Starring Michael Eklund. Rated PG.
Movies have been with us for more than a century now, and one reason we still call them motion pictures is that they started as little strips of motion-capture photography. The only person imaginative and monomaniacal enough to pave the way for that development was Eadweard Muybridge, born Edward Muggeridge in England, in 1830.
In its impressive set pieces and cleverly mounted tributes to early photography, it’s clear why this material attracted Vancouver-based filmmaker Kyle Rideout, who wrote this with Josh Epstein and also designed the production. Muybridge’s true-life story—involving a serious accident and a murder trial, among other crises—certainly lends itself to melodrama. But the movie is overly concerned with this side of things, at the expense of the photographic parts, which keep finding our white-haired antihero in front of multiple cameras as they’re being triggered.
Michael Eklund looks right—I mean, really perfect—as the eccentric Brit, prematurely white-haired in 1872 when the tale begins in the U.S. (with B.C. passing for California). But Eklund’s accent is all mumbles and long, indeterminate vowels. And the vivacious Sara Canning is far too modern as his neglected wife, Flora. The script and direction make her a Real Housewife of post–Civil War San Francisco, and we never get much sense of the actual person.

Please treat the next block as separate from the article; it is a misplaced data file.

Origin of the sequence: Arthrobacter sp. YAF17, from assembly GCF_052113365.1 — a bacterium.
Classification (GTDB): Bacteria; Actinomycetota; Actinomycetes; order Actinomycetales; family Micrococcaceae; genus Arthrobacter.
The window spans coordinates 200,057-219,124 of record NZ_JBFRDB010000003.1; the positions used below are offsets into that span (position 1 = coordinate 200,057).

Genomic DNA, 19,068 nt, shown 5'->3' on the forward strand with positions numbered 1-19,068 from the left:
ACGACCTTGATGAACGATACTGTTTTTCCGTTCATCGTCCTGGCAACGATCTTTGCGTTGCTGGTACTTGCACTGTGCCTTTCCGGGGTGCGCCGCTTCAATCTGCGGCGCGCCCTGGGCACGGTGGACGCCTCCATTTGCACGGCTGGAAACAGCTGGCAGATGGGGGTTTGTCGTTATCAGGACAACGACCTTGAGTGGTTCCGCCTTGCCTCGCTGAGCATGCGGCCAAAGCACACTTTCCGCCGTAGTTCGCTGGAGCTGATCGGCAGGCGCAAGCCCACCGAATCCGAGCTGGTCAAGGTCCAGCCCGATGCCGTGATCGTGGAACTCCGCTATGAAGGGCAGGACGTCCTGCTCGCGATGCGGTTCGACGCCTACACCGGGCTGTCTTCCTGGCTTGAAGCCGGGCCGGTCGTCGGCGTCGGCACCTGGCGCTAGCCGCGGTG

Although the soundtrack by Anna Atkinson and Andrew Penner is generally quite evocative, events are marred by “comical” banjo music. There are verbal anachronisms every few minutes. And the filmmakers even manage to muff Eddie’s real-life line upon confronting Flora’s lover (Charlie Carrick), an event that leads to the world’s least convincing courtroom scene.
If you subtract these numerous missteps, however, you’re still left with the almost miraculous cinematography of Tony Mirza, getting his first full-feature credit. This seems right, given the subject, as does the final 30 seconds, which almost makes the preceding 99 minutes okay.